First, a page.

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Reports of 6.4 Million Stolen LinkedIn Passwords

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Reports of 6.4 Million Stolen LinkedIn Passwords

Posted: 06 Jun 2012 03:44 PM | Carl Leonard | 1 comment(s)


LinkedIn is investigating reports that approximately 6.4 million user passwords have been posted on the Web. While the breach is still unconfirmed by LinkedIn (as of the time that we wrote this blog), they have acknowledged on their Twitter feed that their investigations have begun.

If you're a LinkedIn user, Websense® Security Labs™ recommends that you change your password immediately to help prevent your password from falling into the wrong hands.

 

After retrieving the password files that are being distributed on forums in the .ru TLD space, it appears that the passwords are hashed. However, based on samples seen by us, it has not been computationally difficult to translate them into clear text. Our initial investigations reveal that a password of "linkedin" features heavily.

It is uncertain how the hackers retrieved the stolen passwords; however, the passwords that users are finding in the hashed files do appear to be real.  We have identified the locations of several such password files and have classified those locations as Hacking.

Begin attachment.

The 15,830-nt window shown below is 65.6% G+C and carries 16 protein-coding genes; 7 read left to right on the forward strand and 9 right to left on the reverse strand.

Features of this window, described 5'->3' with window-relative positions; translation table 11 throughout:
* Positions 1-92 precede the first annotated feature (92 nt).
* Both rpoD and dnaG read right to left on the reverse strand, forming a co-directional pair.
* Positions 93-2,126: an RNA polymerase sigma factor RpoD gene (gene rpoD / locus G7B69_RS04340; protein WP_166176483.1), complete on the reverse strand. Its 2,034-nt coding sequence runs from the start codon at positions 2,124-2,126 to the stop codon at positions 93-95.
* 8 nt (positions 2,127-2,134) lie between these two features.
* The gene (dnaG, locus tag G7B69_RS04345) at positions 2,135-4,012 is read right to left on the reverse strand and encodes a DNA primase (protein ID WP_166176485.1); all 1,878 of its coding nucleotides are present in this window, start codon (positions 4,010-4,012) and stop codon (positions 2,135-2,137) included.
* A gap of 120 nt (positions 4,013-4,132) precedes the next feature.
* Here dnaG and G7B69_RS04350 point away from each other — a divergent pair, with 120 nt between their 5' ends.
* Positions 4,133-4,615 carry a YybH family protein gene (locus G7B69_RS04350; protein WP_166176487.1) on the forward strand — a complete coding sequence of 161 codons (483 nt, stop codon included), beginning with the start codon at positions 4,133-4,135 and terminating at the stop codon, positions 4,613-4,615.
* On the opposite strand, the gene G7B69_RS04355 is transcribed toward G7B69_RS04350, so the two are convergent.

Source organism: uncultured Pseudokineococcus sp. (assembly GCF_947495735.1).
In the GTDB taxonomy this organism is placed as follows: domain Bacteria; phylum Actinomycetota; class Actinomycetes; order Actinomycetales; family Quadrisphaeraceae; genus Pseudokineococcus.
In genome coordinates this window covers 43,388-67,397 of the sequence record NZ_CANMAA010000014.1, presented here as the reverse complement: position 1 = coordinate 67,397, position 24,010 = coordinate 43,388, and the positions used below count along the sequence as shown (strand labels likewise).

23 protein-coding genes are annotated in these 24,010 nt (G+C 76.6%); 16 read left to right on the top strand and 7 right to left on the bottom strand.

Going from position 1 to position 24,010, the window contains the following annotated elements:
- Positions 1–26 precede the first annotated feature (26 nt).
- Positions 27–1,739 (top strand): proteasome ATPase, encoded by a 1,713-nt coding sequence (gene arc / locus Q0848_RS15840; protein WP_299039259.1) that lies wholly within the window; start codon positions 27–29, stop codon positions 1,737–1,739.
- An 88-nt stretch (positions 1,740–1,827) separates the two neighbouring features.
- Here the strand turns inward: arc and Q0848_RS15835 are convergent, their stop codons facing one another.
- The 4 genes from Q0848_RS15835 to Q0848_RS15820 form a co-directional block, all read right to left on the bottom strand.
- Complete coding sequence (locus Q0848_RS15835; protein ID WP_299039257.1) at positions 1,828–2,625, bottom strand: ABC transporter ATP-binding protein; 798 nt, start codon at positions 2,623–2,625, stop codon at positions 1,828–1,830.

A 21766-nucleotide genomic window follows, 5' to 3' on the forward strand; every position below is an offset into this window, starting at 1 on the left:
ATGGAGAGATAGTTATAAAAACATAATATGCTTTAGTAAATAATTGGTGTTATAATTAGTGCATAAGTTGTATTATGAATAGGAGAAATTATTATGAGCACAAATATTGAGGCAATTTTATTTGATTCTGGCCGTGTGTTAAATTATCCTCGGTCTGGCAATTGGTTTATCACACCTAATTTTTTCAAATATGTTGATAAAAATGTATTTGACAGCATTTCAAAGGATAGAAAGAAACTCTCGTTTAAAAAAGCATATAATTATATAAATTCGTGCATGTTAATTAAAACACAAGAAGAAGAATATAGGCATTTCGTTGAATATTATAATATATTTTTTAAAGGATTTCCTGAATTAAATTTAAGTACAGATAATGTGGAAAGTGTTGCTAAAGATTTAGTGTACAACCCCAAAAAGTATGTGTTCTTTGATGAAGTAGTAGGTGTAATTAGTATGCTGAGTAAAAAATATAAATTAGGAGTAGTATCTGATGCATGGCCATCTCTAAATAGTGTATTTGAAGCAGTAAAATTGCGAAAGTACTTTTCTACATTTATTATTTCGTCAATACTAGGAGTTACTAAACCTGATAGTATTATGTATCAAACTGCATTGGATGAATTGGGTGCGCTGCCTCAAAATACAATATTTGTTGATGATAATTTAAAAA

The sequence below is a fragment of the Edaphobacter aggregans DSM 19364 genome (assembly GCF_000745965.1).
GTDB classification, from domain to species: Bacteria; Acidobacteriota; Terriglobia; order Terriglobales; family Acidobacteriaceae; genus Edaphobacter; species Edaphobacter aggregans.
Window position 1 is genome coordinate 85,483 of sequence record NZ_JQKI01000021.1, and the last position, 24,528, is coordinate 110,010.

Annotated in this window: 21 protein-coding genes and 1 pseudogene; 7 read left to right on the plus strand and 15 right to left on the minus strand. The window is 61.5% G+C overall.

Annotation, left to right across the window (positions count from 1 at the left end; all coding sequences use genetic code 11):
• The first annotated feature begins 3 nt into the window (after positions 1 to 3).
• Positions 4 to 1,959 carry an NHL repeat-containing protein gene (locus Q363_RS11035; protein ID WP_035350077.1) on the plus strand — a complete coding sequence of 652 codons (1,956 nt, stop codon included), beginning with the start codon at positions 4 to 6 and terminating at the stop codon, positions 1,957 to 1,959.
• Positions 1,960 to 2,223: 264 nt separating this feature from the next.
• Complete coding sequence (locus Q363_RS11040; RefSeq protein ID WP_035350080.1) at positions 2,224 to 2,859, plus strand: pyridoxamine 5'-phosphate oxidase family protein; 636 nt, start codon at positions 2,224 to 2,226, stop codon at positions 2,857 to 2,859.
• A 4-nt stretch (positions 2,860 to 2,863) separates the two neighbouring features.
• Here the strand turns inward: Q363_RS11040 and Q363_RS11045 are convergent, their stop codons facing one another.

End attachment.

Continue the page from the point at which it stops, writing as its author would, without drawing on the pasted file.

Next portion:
So you may be asking how this list of stolen passwords can be used by a hacker?

The most potentially damaging combination would be using the corresponding username in conjunction with the stolen password. With this combination, you can imagine how a hacker may access an individual's LinkedIn account.

Once access to LinkedIn is obtained, or any social network for that matter, it could be possible to send direct messages to contacts within the network or to potentially auto-post on related social networks, thus harming the reputation of the individual or the business they may represent.

Now that hackers have a long list of potential passwords used, brute force attacks could become easier to conduct as a result of having this intelligence.

 

Even if these reports remain unconfirmed, it is definitely a good time to adopt sound practices around password security to help protect against malicious activity.

We in the Security Labs would like to offer the following recommendations:

  • Change your password regularly.
  • Ensure your password is suitably complex both in content and length; using a combination of numeric and alphabetic characters is a wise idea, as is mixing upper and lowercase characters with punctuation marks. Longer passwords are preferable.
  • Do not use the same password across multiple services.
  • If the website you are connecting to has the option of using the HTTPS protocol, as opposed to HTTP, make use of that.


Comments

Carl Leonard said on Thursday, June 07, 2012 2:45 AM

LinkedIn have since confirmed the breach. Their blog post on the topic can be seen here: blog.linkedin.com/.../linkedin-member-passwords-compromised

LinkedIn are in the process of reseting the account passwords of those found in the stolen password data file. It is still uncertain if the extent of the breach is limited to 6.4 million users.

Carl Leonard, Security Research Manager, Websense Security Labs


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